Below is an excerpt from a column that appeared on It’s a Southern Thing (SoutherThing.com). To be immediately directed to the full column, click here.
When I was at Auburn University, I went out with a guy in a fraternity for a couple of weeks. (The brothers put a hose through a window and – let ”er rip, tater chip – they had a slip-n-slide down the hall of their house. I mean inside the house. They’d just let ‘er rip, tater chip, with no regard to dry wall or human life. It was no place for decent people, is all I’m sayin’.)
What I recall most – second only to the slip-n-die – is that the guy, an engineering major, had the nerve to correct the speech of yours truly, an English major. He told me saying “fixin’ to” made me sound ignorant.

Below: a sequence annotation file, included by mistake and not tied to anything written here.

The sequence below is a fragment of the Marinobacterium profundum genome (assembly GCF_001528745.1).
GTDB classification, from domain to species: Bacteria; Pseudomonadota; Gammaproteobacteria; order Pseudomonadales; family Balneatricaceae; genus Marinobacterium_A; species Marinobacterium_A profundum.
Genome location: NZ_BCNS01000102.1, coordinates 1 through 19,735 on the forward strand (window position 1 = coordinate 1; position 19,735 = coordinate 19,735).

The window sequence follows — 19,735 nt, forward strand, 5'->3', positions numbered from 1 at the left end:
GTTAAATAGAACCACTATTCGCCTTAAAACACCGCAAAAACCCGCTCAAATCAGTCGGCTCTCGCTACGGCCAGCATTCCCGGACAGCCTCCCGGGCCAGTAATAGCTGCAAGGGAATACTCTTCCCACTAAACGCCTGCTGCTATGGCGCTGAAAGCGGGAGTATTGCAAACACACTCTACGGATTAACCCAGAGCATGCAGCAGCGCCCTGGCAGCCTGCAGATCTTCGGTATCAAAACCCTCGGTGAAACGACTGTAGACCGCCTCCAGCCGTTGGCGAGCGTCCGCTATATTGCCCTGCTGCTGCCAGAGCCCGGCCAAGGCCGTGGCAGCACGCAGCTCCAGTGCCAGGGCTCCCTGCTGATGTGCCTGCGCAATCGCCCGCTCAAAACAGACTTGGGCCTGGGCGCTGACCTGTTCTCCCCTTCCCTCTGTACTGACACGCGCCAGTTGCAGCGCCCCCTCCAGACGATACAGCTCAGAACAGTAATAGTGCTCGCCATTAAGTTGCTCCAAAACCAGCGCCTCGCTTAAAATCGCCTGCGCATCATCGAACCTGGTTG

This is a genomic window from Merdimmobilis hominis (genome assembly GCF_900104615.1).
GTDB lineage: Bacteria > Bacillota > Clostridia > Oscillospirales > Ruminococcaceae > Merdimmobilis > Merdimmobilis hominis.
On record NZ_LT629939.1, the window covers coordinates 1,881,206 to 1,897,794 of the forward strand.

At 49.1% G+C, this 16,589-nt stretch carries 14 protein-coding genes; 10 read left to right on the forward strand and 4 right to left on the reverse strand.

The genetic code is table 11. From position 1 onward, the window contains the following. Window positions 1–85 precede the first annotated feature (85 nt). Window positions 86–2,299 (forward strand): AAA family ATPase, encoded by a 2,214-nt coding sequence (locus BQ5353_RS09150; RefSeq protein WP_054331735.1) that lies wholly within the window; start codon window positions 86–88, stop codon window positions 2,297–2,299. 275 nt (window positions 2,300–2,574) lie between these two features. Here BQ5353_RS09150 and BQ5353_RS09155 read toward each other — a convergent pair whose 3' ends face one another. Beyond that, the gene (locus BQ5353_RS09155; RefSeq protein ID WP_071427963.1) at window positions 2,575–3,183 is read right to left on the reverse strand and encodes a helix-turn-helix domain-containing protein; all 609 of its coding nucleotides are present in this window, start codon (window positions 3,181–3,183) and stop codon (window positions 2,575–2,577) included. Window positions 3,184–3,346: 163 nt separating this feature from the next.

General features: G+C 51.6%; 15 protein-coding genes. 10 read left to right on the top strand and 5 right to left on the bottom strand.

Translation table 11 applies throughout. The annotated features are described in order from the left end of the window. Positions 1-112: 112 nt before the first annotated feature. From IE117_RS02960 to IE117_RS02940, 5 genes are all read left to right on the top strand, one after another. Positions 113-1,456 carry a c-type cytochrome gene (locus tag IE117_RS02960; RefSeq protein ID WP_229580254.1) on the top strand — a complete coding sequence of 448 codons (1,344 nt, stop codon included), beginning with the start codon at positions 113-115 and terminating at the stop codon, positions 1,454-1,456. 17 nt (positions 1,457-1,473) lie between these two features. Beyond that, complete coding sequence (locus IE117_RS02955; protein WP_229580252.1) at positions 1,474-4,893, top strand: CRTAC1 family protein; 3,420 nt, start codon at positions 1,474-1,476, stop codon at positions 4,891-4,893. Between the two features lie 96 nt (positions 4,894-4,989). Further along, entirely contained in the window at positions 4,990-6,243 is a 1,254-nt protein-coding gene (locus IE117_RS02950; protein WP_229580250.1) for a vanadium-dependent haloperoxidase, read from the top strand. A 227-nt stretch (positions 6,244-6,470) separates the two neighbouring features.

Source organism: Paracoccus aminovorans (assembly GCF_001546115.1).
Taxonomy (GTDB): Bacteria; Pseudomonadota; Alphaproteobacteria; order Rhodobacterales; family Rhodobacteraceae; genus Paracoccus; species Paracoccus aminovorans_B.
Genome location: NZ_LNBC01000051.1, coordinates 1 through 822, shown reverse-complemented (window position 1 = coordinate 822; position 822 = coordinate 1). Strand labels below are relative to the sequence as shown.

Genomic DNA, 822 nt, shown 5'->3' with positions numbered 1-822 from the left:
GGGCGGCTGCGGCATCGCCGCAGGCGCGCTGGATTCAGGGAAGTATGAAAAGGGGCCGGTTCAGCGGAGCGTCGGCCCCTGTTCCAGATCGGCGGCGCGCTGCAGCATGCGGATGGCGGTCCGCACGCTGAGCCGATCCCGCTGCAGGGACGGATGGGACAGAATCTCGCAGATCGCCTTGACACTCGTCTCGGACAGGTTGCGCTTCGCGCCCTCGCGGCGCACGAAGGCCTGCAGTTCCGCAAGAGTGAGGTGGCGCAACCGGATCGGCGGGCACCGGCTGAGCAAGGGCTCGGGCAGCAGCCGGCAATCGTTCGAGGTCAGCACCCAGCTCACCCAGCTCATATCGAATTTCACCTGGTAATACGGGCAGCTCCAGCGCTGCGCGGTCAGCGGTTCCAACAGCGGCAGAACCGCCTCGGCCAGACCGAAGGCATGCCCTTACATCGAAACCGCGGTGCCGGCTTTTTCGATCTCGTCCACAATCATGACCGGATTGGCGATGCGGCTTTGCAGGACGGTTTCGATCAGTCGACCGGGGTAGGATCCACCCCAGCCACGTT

At the time, I was young and impressionable and I stopped saying “fixin’ to.” These days, I would respond: “I’m fixin’ ta jerk a knot in your tail.” Not really. That would be rude and therefore un-Southern. But I would stand up for my Southern heritage and quote Loretta Lynn, “I may be ignorant but I ain’t stupid..”
Southerners know “fixin’ to” has nothing to do with making repairs. It is a handy-dandy phrase meaning “about to.” It functions as a verb.
Example: “I reckon it’s fixin’ to rain.”
I asked the internet the origins of the phrase and it said an archaic meaning of “fix” is “to prepare.” And please note, there is no “g” on the end of “fixin'”. If you pronounce the “g,” you’re doing it wrong. Click here to read the full column.